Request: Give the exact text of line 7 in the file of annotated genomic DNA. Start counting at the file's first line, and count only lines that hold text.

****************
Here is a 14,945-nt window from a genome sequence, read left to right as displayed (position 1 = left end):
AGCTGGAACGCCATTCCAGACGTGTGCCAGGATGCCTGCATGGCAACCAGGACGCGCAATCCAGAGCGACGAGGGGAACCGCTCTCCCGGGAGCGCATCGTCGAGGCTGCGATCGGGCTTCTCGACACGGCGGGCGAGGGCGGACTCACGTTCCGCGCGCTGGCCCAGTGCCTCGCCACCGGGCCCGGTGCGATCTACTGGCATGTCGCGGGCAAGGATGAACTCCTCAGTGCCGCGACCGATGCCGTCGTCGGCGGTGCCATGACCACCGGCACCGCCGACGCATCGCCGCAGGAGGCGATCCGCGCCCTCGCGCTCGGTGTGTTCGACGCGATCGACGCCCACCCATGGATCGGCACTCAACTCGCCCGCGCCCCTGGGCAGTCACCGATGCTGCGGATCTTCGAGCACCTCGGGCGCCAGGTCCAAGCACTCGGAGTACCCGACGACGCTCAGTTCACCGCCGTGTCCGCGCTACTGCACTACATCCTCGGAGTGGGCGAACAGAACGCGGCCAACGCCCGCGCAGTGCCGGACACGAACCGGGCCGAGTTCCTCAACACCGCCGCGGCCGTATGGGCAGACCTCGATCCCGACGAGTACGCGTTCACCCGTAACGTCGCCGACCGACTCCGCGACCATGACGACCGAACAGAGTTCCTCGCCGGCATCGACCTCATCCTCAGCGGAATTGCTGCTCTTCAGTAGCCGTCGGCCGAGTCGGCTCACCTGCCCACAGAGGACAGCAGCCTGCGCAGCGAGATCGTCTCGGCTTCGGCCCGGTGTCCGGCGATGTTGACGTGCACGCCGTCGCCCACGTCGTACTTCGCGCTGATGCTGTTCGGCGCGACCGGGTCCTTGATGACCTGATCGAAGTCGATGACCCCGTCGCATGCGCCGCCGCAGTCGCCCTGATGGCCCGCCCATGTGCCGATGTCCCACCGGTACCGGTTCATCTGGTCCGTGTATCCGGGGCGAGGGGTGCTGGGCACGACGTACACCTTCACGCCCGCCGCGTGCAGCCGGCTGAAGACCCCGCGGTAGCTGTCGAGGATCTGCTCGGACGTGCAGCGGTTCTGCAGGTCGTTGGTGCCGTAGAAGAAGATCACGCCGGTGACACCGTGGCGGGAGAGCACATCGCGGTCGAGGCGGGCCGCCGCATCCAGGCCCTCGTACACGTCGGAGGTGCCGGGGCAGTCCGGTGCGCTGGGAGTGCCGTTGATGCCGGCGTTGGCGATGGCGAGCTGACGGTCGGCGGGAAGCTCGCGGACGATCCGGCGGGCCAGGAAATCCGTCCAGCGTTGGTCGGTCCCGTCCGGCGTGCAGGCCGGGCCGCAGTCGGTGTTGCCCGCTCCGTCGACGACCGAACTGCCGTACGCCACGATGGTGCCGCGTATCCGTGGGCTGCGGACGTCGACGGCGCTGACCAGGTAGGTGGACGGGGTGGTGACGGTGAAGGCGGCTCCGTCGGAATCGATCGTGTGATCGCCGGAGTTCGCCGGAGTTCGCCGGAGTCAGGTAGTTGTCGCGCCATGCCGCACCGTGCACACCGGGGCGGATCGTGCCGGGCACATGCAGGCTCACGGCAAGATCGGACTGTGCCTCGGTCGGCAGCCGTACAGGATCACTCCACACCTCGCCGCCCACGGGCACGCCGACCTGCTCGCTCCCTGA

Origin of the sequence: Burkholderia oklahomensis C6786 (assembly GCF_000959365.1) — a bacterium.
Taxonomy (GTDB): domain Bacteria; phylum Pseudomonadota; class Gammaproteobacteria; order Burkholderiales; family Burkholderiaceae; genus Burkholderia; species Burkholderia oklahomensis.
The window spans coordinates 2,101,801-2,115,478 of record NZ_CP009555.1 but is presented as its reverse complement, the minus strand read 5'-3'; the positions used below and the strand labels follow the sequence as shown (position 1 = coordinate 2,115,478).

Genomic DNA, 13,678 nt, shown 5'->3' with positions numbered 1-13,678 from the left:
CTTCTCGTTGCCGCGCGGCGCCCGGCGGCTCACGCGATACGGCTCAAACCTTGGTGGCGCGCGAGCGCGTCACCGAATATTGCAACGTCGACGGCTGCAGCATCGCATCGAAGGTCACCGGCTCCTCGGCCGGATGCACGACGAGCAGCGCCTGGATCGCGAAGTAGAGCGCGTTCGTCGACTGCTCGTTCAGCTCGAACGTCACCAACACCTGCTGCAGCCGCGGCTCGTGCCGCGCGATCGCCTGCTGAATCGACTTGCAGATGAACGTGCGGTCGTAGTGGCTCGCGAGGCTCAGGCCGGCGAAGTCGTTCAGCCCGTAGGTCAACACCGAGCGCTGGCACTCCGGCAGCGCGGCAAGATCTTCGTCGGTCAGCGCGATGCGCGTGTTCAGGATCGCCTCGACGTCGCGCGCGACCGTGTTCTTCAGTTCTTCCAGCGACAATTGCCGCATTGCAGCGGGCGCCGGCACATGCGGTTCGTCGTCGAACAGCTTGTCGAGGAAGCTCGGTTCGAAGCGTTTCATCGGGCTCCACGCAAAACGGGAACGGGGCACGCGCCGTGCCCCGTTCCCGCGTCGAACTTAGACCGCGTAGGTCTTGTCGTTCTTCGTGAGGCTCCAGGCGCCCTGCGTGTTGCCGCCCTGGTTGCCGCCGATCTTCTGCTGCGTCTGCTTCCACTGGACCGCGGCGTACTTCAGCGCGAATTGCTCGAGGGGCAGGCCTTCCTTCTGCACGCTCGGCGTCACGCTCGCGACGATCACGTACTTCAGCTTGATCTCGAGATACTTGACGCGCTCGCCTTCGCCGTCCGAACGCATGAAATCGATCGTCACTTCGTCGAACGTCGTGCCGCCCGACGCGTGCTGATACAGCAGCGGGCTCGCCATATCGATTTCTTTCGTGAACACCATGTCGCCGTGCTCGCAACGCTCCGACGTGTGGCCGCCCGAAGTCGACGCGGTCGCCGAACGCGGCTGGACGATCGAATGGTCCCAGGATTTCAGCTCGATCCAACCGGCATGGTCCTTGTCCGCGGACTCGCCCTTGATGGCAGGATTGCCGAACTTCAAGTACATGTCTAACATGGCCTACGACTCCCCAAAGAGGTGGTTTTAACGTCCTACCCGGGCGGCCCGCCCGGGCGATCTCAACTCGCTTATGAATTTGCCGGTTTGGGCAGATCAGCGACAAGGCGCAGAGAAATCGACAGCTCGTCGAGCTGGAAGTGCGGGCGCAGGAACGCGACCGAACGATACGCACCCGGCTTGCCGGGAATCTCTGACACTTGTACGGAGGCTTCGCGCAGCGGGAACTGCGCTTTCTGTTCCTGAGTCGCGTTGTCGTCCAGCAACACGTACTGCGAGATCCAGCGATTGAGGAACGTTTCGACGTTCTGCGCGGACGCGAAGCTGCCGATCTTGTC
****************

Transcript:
CTTCTCGTTGCCGCGCGGCGCCCGGCGGCTCACGCGATACGGCTCAAACCTTGGTGGCGCGCGAGCGCGTCACCGAATATTGCAACGTCGACGGCTGCAGCATCGCATCGAAGGTCACCGGCTCCTCGGCCGGATGCACGACGAGCAGCGCCTGGATCGCGAAGTAGAGCGCGTTCGTCGACTGCTCGTTCAGCTCGAACGTCACCAACACCTGCTGCAGCCGCGGCTCGTGCCGCGCGATCGCCTGCTGAATCGACTTGCAGATGAACGTGCGGTCGTAGTGGCTCGCGAGGCTCAGGCCGGCGAAGTCGTTCAGCCCGTAGGTCAACACCGAGCGCTGGCACTCCGGCAGCGCGGCAAGATCTTCGTCGGTCAGCGCGATGCGCGTGTTCAGGATCGCCTCGACGTCGCGCGCGACCGTGTTCTTCAGTTCTTCCAGCGACAATTGCCGCATTGCAGCGGGCGCCGGCACATGCGGTTCGTCGTCGAACAGCTTGTCGAGGAAGCTCGGTTCGAAGCGTTTCATCGGGCTCCACGCAAAACGGGAACGGGGCACGCGCCGTGCCCCGTTCCCGCGTCGAACTTAGACCGCGTAGGTCTTGTCGTTCTTCGTGAGGCTCCAGGCGCCCTGCGTGTTGCCGCCCTGGTTGCCGCCGATCTTCTGCTGCGTCTGCTTCCACTGGACCGCGGCGTACTTCAGCGCGAATTGCTCGAGGGGCAGGCCTTCCTTCTGCACGCTCGGCGTCACGCTCGCGACGATCACGTACTTCAGCTTGATCTCGAGATACTTGACGCGCTCGCCTTCGCCGTCCGAACGCATGAAATCGATCGTCACTTCGTCGAACGTCGTGCCGCCCGACGCGTGCTGATACAGCAGCGGGCTCGCCATATCGATTTCTTTCGTGAACACCATGTCGCCGTGCTCGCAACGCTCCGACGTGTGGCCGCCCGAAGTCGACGCGGTCGCCGAACGCGGCTGGACGATCGAATGGTCCCAGGATTTCAGCTCGATCCAACCGGCATGGTCCTTGTCCGCGGACTCGCCCTTGATGGCAGGATTGCCGAACTTCAAGTACATGTCTAACATGGCCTACGACTCCCCAAAGAGGTGGTTTTAACGTCCTACCCGGGCGGCCCGCCCGGGCGATCTCAACTCGCTTATGAATTTGCCGGTTTGGGCAGATCAGCGACAAGGCGCAGAGAAATCGACAGCTCGTCGAGCTGGAAGTGCGGGCGCAGGAACGCGACCGAACGATACGCACCCGGCTTGCCGGGAATCTCTGACACTTGTACGGAGGCTTCGCGCAGCGGGAACTGCGCTTTCTGTTCCTGAGTCGCGTTGTCGTCCAGCAACACGTACTGCGAGATCCAGCGATTGAGGAACGTTTCGACGTTCTGCGCGGACGCGAAGCTGCCGATCTTGTC